It’s Never Boring…

As a Head Teacher I have to operate on so many different levels within such short time frames. I can find myself switching from discussing the budget (and how much we have to spend on various things ranging from the highly strategic to cleaning fluid), to the ins and outs of teaching and learning with staff in various guises all through the day. As Head Teachers we support staff who are depressed, going through difficulties at home, struggling with their teaching and so on. And sometimes this is all in the space of an hour.

Standing on the door in the morning to welcome the children in and chat to the parents is a highlight of my day. It’s lovely welcoming all the children in, seeing who is in ‘good form’ and who might need a bit of support settling. I do this with other members of my SLT including my Pupil and Family Support Worker. This morning she had a queue of parents waiting to talk to her about various things, one of whom was in tears. This is quite normal on a Monday. Just as the children seem to struggle with the ‘gap’ of the weekend, worrying that their teachers may not have ‘kept them in mind’ over the break, so it seems, do some of the parents.

In order for the children to make the good progress that they do we have to do a lot of behind the scenes support for both the children and the parents. I don’t know how we managed before I appointed my Pupil and Family Support Worker. She carries so much of the baggage that the parents and carers bring and that enables the rest of us to concentrate more on the learning. Today she ran a ‘sleep workshop’ to support parents and carers with helping their children to get to sleep and stay asleep. Tiredness is a major contributor to poor learning behaviours as often the children are simply too tired to learn. 12 parents had signed up for the course, 5 turned up.

I had a very interesting meeting this morning about the Turnabout intervention programme which helps to dramatically improve children’s working, auditory and visual sequential memories. This meeting was also with SENCOs from two other local schools. Working closely with colleagues is one of the best things that we do and from this meeting further opportunities for collaboration have emerged.

I also had a meeting this morning with a member of staff from a local secondary school about working together to promote the Rights Respecting Agenda. Again, exciting opportunities for collaborative working in the further development of pupil voice came out of the meeting.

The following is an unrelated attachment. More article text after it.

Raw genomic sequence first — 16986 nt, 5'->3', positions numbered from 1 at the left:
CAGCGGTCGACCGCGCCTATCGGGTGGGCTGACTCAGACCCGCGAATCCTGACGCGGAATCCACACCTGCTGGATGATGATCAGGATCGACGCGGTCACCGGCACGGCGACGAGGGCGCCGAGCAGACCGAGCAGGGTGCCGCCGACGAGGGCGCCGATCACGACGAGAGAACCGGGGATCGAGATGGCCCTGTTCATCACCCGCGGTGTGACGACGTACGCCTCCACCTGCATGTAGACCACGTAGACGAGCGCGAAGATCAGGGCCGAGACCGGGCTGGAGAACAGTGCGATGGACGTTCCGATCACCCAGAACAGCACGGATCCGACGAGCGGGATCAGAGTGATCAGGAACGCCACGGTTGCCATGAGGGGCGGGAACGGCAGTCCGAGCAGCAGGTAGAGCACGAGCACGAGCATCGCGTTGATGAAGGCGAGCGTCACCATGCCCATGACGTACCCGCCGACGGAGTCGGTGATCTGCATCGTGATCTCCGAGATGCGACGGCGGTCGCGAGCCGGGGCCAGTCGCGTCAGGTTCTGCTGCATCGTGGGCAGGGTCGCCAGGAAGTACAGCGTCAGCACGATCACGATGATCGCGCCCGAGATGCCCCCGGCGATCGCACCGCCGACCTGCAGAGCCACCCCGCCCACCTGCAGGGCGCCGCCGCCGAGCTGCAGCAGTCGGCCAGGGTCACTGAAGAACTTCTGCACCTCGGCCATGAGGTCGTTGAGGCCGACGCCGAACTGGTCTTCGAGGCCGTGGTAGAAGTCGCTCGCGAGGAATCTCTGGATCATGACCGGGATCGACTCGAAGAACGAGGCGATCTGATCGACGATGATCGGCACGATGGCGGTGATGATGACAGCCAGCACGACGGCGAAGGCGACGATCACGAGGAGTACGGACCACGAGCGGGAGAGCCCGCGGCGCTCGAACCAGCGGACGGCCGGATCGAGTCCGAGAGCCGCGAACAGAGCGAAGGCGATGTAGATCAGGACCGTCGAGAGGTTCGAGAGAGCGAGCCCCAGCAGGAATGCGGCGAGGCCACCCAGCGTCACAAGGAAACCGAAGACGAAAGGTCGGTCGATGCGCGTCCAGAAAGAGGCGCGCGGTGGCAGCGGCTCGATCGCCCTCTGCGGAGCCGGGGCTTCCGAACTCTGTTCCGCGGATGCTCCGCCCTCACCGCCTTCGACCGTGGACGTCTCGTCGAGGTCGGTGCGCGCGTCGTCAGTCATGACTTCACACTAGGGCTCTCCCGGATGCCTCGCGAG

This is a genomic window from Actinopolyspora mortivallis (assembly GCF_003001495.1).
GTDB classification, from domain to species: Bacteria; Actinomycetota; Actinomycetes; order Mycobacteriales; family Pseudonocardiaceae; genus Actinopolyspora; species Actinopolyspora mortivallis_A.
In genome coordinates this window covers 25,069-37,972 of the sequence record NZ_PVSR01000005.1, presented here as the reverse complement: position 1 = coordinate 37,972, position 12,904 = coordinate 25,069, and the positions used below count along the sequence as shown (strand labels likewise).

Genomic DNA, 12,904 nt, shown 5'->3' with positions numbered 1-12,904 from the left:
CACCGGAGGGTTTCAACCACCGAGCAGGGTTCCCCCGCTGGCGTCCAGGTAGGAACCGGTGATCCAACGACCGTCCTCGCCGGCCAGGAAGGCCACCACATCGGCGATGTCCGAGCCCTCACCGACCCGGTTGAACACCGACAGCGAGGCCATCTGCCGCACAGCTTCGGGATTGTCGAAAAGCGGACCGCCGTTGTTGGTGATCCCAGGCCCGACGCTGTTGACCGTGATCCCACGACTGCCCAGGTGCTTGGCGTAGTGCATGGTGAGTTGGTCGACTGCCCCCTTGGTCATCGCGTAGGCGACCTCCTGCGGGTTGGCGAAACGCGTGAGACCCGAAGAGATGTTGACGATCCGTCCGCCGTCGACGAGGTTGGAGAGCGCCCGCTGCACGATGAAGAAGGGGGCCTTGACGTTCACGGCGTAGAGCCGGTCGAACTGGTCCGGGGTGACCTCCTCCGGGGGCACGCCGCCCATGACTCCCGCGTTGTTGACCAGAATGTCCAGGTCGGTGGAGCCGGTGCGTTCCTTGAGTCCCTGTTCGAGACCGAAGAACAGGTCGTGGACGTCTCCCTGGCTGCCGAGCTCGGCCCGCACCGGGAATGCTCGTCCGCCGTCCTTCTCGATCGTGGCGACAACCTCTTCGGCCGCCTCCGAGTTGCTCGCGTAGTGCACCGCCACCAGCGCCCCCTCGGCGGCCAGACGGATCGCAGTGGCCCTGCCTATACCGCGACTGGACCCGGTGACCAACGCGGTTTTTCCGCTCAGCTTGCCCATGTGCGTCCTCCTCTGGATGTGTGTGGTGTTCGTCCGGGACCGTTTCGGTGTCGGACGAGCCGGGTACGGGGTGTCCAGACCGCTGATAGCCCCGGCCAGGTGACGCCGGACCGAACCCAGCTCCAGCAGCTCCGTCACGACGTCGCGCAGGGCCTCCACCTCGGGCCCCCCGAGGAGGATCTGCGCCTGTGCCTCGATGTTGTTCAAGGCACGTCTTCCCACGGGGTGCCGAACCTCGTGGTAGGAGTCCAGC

I look forward to my lunch with the boys in the Support Class and today they didn’t disappoint. On my way down to them with their lunch I came across one of them who is now almost fully reintegrated back into his class. He was refusing to cooperate with the adults. He wasn’t responding to the adults so I said I would try and talk to him. Eventually he told me that he had been ‘play fighting’ with another boy in his class who had kicked him and so he had kicked him back. This is a big step forward for this child as he would never talk let alone explain what had happened. I asked him if he wanted to repair the situation and if he would like me to find the other child so that they could do this. He said he would so I went to get the other child, who when I found him, corroborated the story and admitted he had ‘started it’. We went to find the original child and they spontaneously shook hands and apologised, grinned at each other and walked off down the corridor smiling and happy. That is a real success. Some might think that they had ‘got away’ with inappropriate behaviour but, as I said in a previous blog, these are very young children who had taken responsibility for their actions, realised that what they do has a consequence for others and repaired the situation.

However, we are not having such success with one boy in particular in the Support Class. Today he was just as worrying. His lateness means that he doesn’t ever really settle. He avoids doing any work, however well differentiated or despite any 1:1 adult support offered. In fact, he swears at you if you try and get him to do anything. He sometimes likes being read to and this also calms him down. His reading is actually very good, he doesn’t struggle with it. He just doesn’t want to do anything.

I can understand why he doesn’t: his mum committed suicide when he was very small. He talks about his mum all the time. When I asked him about how he felt about the learning he had to do he said it made him feel ‘like poo’ because the work was ‘shit’. That is an incredible thing for a young child to say. He has absolutely no self esteem and his head is so full of awful anxiety that there is simply no room for learning most of the time. He is still traumatised. His father is still traumatised. I know from personal experience the impact that a suicide has on a family and on children in particular. It is like an atom bomb exploding and the shock waves continue for ever. They are relentless. The time between them may increase but they still come. This dad and child have not been able to access any support for this, not because it hasn’t been offered, but because dad doesn’t seem to be able to manage it and therefore disengages. I suspect that he is worried about unleashing the anger and grief and thinks that if this happens he would not cope. And yet his son has learned to read. He is a bright boy. If Child and Adolescent Mental Health Service won’t work with children because they are not in a place to manage any therapy, what are we supposed to do to support them? He has a very skilled Emotional Literacy Support Assistant and a very skilled class teacher. We are trying really hard to engage Dad. We HAVE to succeed. If we don’t, this boy is in danger of falling out of mainstream and I cannot allow that to happen if I can possibly help it.

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